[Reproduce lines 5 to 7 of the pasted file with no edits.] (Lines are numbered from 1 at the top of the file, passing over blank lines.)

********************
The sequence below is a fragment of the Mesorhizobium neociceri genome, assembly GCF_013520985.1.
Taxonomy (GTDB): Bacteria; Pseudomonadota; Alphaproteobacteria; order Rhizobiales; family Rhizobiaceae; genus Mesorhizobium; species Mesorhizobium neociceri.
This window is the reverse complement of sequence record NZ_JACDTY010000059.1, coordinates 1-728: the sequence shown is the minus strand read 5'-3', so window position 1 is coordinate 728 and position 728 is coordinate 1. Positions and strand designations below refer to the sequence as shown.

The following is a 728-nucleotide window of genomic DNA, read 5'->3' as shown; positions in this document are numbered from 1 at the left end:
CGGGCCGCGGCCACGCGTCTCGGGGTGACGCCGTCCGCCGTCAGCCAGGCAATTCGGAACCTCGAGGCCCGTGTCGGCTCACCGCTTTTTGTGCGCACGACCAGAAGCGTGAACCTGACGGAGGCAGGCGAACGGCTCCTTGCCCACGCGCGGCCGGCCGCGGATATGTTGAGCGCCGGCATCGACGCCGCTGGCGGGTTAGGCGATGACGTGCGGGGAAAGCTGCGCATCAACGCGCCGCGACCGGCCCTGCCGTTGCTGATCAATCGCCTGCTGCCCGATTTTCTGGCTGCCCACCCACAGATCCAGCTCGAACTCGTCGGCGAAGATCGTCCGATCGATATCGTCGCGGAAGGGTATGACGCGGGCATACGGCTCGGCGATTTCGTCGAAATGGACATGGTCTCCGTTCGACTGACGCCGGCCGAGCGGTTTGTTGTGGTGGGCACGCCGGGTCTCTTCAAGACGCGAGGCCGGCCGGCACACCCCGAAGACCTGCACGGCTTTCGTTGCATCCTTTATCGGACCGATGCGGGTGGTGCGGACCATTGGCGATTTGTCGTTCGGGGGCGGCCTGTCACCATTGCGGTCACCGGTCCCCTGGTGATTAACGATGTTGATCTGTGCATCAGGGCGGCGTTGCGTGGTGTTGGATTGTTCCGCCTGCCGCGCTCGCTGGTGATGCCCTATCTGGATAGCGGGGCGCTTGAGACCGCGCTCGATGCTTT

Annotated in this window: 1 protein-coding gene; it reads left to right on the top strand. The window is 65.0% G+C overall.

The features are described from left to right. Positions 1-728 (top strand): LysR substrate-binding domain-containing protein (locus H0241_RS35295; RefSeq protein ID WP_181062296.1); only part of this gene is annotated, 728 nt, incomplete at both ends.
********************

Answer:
CGGGCCGCGGCCACGCGTCTCGGGGTGACGCCGTCCGCCGTCAGCCAGGCAATTCGGAACCTCGAGGCCCGTGTCGGCTCACCGCTTTTTGTGCGCACGACCAGAAGCGTGAACCTGACGGAGGCAGGCGAACGGCTCCTTGCCCACGCGCGGCCGGCCGCGGATATGTTGAGCGCCGGCATCGACGCCGCTGGCGGGTTAGGCGATGACGTGCGGGGAAAGCTGCGCATCAACGCGCCGCGACCGGCCCTGCCGTTGCTGATCAATCGCCTGCTGCCCGATTTTCTGGCTGCCCACCCACAGATCCAGCTCGAACTCGTCGGCGAAGATCGTCCGATCGATATCGTCGCGGAAGGGTATGACGCGGGCATACGGCTCGGCGATTTCGTCGAAATGGACATGGTCTCCGTTCGACTGACGCCGGCCGAGCGGTTTGTTGTGGTGGGCACGCCGGGTCTCTTCAAGACGCGAGGCCGGCCGGCACACCCCGAAGACCTGCACGGCTTTCGTTGCATCCTTTATCGGACCGATGCGGGTGGTGCGGACCATTGGCGATTTGTCGTTCGGGGGCGGCCTGTCACCATTGCGGTCACCGGTCCCCTGGTGATTAACGATGTTGATCTGTGCATCAGGGCGGCGTTGCGTGGTGTTGGATTGTTCCGCCTGCCGCGCTCGCTGGTGATGCCCTATCTGGATAGCGGGGCGCTTGAGACCGCGCTCGATGCTTT

Annotated in this window: 1 protein-coding gene; it reads left to right on the top strand. The window is 65.0% G+C overall.

The features are described from left to right. Positions 1-728 (top strand): LysR substrate-binding domain-containing protein (locus H0241_RS35295; RefSeq protein ID WP_181062296.1); only part of this gene is annotated, 728 nt, incomplete at both ends.